Scientists collecting phenology data in the climate change experiment. They are recording the date that the first flowers emerge for dame’s rocket.

Scientists collecting phenology data in the climate change experiment.

Plants are the foundation for almost all life on Earth. Through photosynthesis, plants produce the oxygen (O2) that we breathe, food for their own growth and development, food for animals and microbes, and crops that provide food and materials for human society. Because plants are so important to life, we need to find out how climate change could affect them. One good place to start is by looking at flowering plants, guided by the question, how will increased temperatures affect the phenology of flowering? One possible answer to this question is that the date that flowers first emerge for a species is driven by temperature. If this relationship is real, we would expect flowers to emerge earlier each year as temperatures increase due to climate change. But if flowers come out earlier and earlier each year, this could greatly impact plant reproduction and could cause problems for pollinators who count on plants flowering at the same time the pollinators need the pollen for food.

Shaun, Mark, Elizabeth, and Jen are scientists in Michigan who wanted to know if higher temperatures would lead to earlier flowering dates for plants. They chose to look at flowers of dame’s rocket, a leafy plant that is related to the plants we use to make mustard! Mark planted dame’s rocket in eight plots of land. Plots were randomly assigned to one of two treatments. Half of the plots were left to experience normal temperatures (normal), while the other four received a heating treatment to simulate climate change (heated). Air temperatures in heated plots increased by 3°C, which mimics climate change projections for what Michigan will experience by the end of the century. Mark, Elizabeth, and Jen measured the date that each plant produced its first flower, and the survival of each plant. The scientists predicted that dame’s rocket growing in the heated plots would flower earlier than those in the normal plots.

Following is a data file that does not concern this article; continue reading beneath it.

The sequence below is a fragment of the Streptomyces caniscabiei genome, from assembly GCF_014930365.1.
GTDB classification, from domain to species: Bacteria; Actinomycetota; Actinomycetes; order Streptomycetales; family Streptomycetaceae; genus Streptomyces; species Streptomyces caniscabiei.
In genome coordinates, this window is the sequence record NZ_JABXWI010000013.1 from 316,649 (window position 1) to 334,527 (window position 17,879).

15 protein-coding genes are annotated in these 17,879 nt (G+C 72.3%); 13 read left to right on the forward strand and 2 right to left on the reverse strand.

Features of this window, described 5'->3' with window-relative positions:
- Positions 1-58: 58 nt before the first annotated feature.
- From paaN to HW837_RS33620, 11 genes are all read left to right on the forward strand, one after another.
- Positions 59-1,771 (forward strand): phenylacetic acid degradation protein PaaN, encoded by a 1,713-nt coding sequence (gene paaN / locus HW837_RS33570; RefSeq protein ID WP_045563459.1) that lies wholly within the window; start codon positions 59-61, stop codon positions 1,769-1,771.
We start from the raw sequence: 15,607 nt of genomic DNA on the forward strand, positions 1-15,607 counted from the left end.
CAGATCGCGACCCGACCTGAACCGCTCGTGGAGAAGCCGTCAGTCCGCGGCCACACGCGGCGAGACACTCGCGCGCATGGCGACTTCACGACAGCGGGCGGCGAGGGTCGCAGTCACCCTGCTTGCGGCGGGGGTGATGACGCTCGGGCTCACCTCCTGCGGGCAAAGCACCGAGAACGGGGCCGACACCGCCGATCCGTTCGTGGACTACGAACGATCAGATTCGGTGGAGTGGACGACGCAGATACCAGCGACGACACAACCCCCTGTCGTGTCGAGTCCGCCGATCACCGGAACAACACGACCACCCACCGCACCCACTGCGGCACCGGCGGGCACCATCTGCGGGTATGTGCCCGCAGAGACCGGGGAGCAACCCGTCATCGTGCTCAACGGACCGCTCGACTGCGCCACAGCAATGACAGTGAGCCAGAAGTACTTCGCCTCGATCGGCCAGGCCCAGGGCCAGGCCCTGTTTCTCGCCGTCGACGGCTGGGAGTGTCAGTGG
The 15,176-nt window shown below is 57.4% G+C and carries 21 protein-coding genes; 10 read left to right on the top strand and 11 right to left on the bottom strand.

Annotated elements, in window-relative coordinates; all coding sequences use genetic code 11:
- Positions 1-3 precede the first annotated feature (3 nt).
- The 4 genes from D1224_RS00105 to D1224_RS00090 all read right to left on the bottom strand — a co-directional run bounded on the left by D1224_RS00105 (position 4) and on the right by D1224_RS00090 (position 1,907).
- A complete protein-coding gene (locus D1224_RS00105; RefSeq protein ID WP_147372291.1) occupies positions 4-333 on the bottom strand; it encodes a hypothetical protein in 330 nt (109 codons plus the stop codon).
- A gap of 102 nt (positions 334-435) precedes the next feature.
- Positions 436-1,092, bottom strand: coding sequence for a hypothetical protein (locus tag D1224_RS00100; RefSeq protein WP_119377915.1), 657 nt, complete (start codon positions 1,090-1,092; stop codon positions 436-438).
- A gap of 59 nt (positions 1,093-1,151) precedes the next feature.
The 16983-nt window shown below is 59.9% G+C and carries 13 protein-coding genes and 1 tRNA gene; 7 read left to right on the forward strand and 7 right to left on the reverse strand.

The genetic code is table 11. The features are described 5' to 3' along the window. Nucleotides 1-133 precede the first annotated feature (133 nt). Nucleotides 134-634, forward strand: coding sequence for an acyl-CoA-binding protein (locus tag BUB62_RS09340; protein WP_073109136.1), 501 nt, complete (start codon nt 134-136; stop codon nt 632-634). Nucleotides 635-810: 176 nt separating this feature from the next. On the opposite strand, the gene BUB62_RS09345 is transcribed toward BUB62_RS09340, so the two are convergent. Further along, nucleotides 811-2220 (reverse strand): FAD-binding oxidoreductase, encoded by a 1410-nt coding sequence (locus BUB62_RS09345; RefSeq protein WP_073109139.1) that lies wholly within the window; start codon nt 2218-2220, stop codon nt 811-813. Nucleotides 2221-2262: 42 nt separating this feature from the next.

Featured scientists: Shaun Davis from Thornapple Kellogg Middle School and Mark Hammond, Elizabeth Schultheis, and Jen Lau from Michigan State University

Flesch–Kincaid Reading Grade Level = The Reading Level 3 activity has a score of 9.2; the Level 1 has a 6.4.

Flowers of Hesperis matronalis (dame’s rocket), a species of mustard that was introduced to the U.S. from Eurasia.

Flowers of Hesperis matronalis (dame’s rocket), a species of mustard that was introduced to the U.S. from Eurasia.

Additional teacher resources related to this Data Nugget include:

  • If you would like your students to interact with the raw data, we have attached the original data here. The file also includes weather data over the course of the experiment if students want to ask and explore independent questions.
  • For a lesson plan that uses citizen science phenology datasets to examine changes in phenology over 30+ year timespans, and address the scientific question, “Do we see evidence for climate change in the phenology of plants and animals?”, click here.
  • Many phenology datasets are freely available online (many collected by citizen scientists). These datasets are extremely useful because scientists (and your students!) can examine average trends in timing shifts over periods of decades and often in different regions. Phenology datasets available online:
  • NY Times article on research showing what happens when climate change shifts phenology – “5 Plants and Animals Utterly Confused by Climate Change

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Float down the Kalamazoo River

Morrow Lake, a reservoir created along the Kalamazoo River. The water is held in a reservoir by a dam. When water flows into the reservoir it slows, potentially letting some of the total suspended solids settle to the bottom of the river.